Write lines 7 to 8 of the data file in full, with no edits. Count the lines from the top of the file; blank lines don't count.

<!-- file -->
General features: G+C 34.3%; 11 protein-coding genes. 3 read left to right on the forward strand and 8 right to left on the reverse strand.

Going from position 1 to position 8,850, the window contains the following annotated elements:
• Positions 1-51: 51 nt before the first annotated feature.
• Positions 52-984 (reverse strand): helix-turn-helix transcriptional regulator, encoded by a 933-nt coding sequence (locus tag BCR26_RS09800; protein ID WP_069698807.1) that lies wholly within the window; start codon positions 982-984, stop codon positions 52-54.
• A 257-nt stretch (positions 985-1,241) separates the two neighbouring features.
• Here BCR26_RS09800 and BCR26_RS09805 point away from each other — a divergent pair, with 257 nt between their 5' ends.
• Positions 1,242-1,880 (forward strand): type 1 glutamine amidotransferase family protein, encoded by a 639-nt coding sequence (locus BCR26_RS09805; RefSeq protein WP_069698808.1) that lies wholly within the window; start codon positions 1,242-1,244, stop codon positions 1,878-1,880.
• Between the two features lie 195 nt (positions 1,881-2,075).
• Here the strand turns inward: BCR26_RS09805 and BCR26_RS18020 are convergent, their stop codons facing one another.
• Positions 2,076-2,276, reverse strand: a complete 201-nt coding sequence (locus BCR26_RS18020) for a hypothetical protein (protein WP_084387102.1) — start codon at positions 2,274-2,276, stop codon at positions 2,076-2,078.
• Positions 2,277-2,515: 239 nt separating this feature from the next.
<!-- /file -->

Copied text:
• Positions 1,242-1,880 (forward strand): type 1 glutamine amidotransferase family protein, encoded by a 639-nt coding sequence (locus BCR26_RS09805; RefSeq protein WP_069698808.1) that lies wholly within the window; start codon positions 1,242-1,244, stop codon positions 1,878-1,880.
• Between the two features lie 195 nt (positions 1,881-2,075).